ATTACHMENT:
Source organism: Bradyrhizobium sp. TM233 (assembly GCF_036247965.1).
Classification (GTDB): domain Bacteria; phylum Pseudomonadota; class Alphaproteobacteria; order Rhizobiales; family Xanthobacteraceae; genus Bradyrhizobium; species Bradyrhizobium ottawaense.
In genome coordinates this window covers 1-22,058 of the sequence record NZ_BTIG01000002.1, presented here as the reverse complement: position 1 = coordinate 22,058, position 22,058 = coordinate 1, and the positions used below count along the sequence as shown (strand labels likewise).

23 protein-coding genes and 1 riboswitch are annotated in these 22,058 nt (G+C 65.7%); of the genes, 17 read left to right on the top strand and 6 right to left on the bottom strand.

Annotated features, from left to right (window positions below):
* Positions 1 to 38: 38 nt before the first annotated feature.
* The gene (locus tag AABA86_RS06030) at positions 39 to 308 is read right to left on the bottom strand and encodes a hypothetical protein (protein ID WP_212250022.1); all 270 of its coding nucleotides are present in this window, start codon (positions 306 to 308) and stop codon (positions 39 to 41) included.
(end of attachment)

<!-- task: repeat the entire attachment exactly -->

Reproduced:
Source organism: Bradyrhizobium sp. TM233 (assembly GCF_036247965.1).
Classification (GTDB): domain Bacteria; phylum Pseudomonadota; class Alphaproteobacteria; order Rhizobiales; family Xanthobacteraceae; genus Bradyrhizobium; species Bradyrhizobium ottawaense.
In genome coordinates this window covers 1-22,058 of the sequence record NZ_BTIG01000002.1, presented here as the reverse complement: position 1 = coordinate 22,058, position 22,058 = coordinate 1, and the positions used below count along the sequence as shown (strand labels likewise).

23 protein-coding genes and 1 riboswitch are annotated in these 22,058 nt (G+C 65.7%); of the genes, 17 read left to right on the top strand and 6 right to left on the bottom strand.

Annotated features, from left to right (window positions below):
* Positions 1 to 38: 38 nt before the first annotated feature.
* The gene (locus tag AABA86_RS06030) at positions 39 to 308 is read right to left on the bottom strand and encodes a hypothetical protein (protein ID WP_212250022.1); all 270 of its coding nucleotides are present in this window, start codon (positions 306 to 308) and stop codon (positions 39 to 41) included.